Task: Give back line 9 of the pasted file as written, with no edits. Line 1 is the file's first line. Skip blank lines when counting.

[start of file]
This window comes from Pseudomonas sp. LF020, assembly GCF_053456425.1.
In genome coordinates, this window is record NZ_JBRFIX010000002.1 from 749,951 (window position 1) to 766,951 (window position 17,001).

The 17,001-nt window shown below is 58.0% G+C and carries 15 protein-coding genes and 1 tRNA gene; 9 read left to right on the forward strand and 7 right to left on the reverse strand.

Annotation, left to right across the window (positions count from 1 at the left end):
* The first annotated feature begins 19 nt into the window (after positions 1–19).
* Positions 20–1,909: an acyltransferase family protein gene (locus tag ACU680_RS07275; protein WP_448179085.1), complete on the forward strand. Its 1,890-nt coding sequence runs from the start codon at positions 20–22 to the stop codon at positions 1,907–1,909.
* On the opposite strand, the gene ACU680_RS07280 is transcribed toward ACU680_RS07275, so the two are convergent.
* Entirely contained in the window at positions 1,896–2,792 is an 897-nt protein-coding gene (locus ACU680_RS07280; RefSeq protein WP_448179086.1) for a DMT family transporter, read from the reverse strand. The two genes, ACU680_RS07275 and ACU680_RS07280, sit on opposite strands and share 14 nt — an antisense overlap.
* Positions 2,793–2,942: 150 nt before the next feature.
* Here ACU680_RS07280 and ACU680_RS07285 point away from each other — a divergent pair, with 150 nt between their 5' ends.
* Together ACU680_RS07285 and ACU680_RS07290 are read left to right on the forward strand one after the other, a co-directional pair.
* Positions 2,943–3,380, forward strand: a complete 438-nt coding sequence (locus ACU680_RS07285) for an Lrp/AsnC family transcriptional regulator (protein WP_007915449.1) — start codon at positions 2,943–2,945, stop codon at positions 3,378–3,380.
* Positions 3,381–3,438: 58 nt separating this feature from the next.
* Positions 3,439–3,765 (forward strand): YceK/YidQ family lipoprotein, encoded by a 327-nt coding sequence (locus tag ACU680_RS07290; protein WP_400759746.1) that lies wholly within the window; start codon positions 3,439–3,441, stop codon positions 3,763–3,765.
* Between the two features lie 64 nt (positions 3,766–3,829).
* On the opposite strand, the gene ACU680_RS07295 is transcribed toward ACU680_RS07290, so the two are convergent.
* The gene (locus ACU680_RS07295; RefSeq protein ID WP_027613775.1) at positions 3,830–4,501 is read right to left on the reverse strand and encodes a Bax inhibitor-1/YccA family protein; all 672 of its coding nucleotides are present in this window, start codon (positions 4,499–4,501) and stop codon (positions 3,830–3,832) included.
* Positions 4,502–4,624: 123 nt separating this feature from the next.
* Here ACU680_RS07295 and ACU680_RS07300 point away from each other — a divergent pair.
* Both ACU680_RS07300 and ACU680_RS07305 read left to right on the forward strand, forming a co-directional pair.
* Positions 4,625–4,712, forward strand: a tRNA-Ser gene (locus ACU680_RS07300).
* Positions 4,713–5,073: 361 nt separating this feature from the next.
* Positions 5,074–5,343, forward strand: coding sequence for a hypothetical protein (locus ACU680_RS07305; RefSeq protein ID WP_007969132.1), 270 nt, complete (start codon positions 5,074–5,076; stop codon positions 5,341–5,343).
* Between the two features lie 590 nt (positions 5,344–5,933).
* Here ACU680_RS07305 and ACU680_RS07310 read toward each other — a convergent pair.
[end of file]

* Positions 2,793–2,942: 150 nt before the next feature.